To him... a touch is a blow, a sound is a noise, a misfortune is a tragedy, a joy is an ecstasy, a friend is a lover, a lover is a god, and failure is death.

    Add to this cruelly delicate organism the overpowering necessity to create, create, create -- so that without the creating of music or poetry or books or buildings or something of meaning, his very breath is cut off from him. He must create, must pour out creation. By some strange, unknown, inward urgency he is not really alive unless he is creating. -- Pearl Buck

  195. Loneliness does not come from having no people about one, but from being unable to communicate to others the things that seem important to oneself, or from holding certain views which others find inadmissible . . . If a man knows more than others, he becomes lonely." -- Jung, 1989, p. 356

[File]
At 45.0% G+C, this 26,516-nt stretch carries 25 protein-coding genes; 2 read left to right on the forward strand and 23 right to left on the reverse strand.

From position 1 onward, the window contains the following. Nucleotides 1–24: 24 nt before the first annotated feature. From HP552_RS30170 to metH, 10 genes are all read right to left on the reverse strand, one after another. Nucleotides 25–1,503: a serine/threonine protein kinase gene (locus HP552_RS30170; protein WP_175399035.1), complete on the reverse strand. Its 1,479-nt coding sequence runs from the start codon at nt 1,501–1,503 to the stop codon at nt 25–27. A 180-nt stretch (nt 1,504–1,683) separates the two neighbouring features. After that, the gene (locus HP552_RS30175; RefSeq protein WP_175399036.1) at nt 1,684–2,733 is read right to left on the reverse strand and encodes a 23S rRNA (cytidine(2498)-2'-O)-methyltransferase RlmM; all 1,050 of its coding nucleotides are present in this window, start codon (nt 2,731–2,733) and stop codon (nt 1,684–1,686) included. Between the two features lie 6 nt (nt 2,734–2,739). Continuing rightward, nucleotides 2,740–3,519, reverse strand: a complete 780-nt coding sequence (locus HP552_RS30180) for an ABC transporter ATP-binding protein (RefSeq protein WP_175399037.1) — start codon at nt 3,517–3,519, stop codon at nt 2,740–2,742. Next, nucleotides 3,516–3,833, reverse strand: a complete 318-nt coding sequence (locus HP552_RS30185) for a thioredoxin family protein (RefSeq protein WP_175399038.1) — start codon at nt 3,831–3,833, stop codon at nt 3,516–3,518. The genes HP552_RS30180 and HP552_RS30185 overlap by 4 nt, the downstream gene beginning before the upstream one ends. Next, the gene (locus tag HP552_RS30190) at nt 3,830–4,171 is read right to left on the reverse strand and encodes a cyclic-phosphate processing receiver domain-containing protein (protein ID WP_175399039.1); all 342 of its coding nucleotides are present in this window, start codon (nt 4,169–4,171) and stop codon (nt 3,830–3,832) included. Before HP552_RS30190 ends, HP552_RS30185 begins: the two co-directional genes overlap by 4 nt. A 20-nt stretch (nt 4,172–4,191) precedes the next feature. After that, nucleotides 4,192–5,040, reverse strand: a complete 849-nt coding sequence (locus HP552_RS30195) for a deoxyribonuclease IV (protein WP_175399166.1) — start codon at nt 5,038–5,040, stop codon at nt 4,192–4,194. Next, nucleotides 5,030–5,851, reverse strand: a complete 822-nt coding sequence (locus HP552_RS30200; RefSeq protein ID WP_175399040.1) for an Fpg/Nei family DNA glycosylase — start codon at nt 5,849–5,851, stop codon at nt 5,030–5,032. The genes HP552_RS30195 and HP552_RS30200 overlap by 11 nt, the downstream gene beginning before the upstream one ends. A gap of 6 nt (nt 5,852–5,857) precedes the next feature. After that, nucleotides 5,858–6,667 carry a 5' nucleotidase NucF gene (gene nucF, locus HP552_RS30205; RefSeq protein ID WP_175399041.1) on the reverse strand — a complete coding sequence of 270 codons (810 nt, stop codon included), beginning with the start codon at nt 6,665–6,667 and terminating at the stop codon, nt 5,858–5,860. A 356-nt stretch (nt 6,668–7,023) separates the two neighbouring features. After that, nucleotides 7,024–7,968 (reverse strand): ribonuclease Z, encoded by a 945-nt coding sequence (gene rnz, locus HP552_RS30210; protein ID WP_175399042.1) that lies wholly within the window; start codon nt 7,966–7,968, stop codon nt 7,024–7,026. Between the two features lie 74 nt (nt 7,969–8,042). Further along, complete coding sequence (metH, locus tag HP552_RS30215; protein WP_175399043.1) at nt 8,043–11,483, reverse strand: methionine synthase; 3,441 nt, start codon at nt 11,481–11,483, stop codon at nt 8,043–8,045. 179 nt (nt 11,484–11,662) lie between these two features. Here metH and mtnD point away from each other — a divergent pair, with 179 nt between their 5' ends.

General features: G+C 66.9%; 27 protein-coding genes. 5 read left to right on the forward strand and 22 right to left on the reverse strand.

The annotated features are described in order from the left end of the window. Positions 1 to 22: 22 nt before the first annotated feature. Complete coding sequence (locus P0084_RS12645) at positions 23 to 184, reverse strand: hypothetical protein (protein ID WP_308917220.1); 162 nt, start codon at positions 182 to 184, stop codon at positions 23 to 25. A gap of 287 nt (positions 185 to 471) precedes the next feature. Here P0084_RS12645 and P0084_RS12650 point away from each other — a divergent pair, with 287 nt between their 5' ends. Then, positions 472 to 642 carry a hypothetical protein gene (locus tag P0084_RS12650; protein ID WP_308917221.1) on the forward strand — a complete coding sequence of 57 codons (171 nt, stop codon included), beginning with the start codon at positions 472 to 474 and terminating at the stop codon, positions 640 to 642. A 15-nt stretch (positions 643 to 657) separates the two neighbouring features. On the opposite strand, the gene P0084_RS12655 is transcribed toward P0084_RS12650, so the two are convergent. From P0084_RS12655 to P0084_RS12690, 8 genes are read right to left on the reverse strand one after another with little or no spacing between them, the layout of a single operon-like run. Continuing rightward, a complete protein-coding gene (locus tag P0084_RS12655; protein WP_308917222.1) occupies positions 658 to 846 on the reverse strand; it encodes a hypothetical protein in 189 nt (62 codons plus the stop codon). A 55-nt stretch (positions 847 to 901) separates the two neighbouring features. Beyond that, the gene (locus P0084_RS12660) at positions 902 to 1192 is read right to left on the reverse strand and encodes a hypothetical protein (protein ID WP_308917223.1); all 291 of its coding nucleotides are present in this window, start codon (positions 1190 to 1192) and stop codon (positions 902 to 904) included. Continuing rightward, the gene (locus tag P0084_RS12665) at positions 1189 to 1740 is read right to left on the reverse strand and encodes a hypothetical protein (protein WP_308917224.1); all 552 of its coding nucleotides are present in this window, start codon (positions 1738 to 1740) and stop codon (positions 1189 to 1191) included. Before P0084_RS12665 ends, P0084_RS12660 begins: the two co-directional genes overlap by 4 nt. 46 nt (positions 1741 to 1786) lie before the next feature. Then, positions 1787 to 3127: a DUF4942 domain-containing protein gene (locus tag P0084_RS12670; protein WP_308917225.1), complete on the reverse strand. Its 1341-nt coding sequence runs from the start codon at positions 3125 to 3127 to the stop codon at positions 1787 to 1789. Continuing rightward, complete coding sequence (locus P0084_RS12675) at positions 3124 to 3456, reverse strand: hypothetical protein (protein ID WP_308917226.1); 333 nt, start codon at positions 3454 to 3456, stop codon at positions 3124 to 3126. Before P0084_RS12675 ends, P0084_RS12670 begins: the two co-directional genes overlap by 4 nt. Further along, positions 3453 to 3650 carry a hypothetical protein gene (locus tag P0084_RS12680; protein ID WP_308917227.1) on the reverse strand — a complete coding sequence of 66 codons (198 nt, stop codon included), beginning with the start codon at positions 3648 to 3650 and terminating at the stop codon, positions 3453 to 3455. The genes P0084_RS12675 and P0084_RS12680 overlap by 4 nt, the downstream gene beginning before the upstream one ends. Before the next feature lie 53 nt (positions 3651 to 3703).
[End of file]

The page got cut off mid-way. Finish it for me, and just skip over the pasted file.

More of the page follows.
196. Professor Julian Stanley and his colleagues at Johns Hopkins have suggested that mathematically precocious students are more significantly more likely to retain science and mathematics content accurately when it has been presented two to three times faster than the "normal" pace of a traditional mixed-ability class (Stanley, 1993).
    Further, Stanley has found that gifted students are significantly more likely to forget or mislearn science and mathematics content when they are forced to review and drill it more than two to three times. In other words, the constant repetition of the regular classroom, so necessary for mastery among the general population, is actually detrimental to long term storage and retrieval of technical content of gifted students. -- Karen Rogers